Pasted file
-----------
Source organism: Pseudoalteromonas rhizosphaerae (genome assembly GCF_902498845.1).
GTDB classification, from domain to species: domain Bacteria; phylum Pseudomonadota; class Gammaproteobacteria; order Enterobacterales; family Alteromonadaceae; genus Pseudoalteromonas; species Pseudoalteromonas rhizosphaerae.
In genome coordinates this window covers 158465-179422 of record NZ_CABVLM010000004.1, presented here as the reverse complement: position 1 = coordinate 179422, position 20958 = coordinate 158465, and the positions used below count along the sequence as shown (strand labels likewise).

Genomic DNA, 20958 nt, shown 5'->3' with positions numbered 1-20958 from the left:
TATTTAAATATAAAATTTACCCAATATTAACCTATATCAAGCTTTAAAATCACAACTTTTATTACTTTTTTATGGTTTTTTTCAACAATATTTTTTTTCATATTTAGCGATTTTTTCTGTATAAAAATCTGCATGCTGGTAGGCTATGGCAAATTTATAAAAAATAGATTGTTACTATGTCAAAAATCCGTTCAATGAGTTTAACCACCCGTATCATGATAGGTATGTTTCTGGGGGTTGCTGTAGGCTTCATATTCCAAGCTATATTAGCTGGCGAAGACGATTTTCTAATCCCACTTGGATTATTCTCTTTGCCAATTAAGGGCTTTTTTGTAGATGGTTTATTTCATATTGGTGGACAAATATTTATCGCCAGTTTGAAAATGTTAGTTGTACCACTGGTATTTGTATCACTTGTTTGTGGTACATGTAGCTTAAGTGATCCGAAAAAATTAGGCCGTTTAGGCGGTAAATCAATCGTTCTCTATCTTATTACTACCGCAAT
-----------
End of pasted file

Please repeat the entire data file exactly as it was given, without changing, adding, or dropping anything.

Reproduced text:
Source organism: Pseudoalteromonas rhizosphaerae (genome assembly GCF_902498845.1).
GTDB classification, from domain to species: domain Bacteria; phylum Pseudomonadota; class Gammaproteobacteria; order Enterobacterales; family Alteromonadaceae; genus Pseudoalteromonas; species Pseudoalteromonas rhizosphaerae.
In genome coordinates this window covers 158465-179422 of record NZ_CABVLM010000004.1, presented here as the reverse complement: position 1 = coordinate 179422, position 20958 = coordinate 158465, and the positions used below count along the sequence as shown (strand labels likewise).

Genomic DNA, 20958 nt, shown 5'->3' with positions numbered 1-20958 from the left:
TATTTAAATATAAAATTTACCCAATATTAACCTATATCAAGCTTTAAAATCACAACTTTTATTACTTTTTTATGGTTTTTTTCAACAATATTTTTTTTCATATTTAGCGATTTTTTCTGTATAAAAATCTGCATGCTGGTAGGCTATGGCAAATTTATAAAAAATAGATTGTTACTATGTCAAAAATCCGTTCAATGAGTTTAACCACCCGTATCATGATAGGTATGTTTCTGGGGGTTGCTGTAGGCTTCATATTCCAAGCTATATTAGCTGGCGAAGACGATTTTCTAATCCCACTTGGATTATTCTCTTTGCCAATTAAGGGCTTTTTTGTAGATGGTTTATTTCATATTGGTGGACAAATATTTATCGCCAGTTTGAAAATGTTAGTTGTACCACTGGTATTTGTATCACTTGTTTGTGGTACATGTAGCTTAAGTGATCCGAAAAAATTAGGCCGTTTAGGCGGTAAATCAATCGTTCTCTATCTTATTACTACCGCAAT